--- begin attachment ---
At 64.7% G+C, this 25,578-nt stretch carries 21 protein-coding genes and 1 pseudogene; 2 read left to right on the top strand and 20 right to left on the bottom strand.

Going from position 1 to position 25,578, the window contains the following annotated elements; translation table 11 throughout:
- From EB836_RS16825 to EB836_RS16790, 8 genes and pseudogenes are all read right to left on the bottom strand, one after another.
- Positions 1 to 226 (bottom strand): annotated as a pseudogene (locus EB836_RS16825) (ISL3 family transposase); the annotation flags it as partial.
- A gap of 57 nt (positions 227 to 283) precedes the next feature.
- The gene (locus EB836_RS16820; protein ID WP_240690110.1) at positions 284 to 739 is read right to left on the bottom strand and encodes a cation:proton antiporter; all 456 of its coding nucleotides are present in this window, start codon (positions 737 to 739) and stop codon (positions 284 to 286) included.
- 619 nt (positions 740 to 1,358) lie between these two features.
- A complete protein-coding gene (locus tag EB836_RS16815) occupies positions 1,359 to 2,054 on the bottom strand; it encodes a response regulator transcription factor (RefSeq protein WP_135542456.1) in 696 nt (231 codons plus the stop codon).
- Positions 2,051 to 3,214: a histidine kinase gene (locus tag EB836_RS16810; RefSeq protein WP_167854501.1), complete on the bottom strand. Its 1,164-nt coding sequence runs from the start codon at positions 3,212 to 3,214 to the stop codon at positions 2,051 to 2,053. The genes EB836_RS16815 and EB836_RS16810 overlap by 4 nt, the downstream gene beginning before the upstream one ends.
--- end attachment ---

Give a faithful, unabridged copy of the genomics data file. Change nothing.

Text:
At 64.7% G+C, this 25,578-nt stretch carries 21 protein-coding genes and 1 pseudogene; 2 read left to right on the top strand and 20 right to left on the bottom strand.

Going from position 1 to position 25,578, the window contains the following annotated elements; translation table 11 throughout:
- From EB836_RS16825 to EB836_RS16790, 8 genes and pseudogenes are all read right to left on the bottom strand, one after another.
- Positions 1 to 226 (bottom strand): annotated as a pseudogene (locus EB836_RS16825) (ISL3 family transposase); the annotation flags it as partial.
- A gap of 57 nt (positions 227 to 283) precedes the next feature.
- The gene (locus EB836_RS16820; protein ID WP_240690110.1) at positions 284 to 739 is read right to left on the bottom strand and encodes a cation:proton antiporter; all 456 of its coding nucleotides are present in this window, start codon (positions 737 to 739) and stop codon (positions 284 to 286) included.
- 619 nt (positions 740 to 1,358) lie between these two features.
- A complete protein-coding gene (locus tag EB836_RS16815) occupies positions 1,359 to 2,054 on the bottom strand; it encodes a response regulator transcription factor (RefSeq protein WP_135542456.1) in 696 nt (231 codons plus the stop codon).
- Positions 2,051 to 3,214: a histidine kinase gene (locus tag EB836_RS16810; RefSeq protein WP_167854501.1), complete on the bottom strand. Its 1,164-nt coding sequence runs from the start codon at positions 3,212 to 3,214 to the stop codon at positions 2,051 to 2,053. The genes EB836_RS16815 and EB836_RS16810 overlap by 4 nt, the downstream gene beginning before the upstream one ends.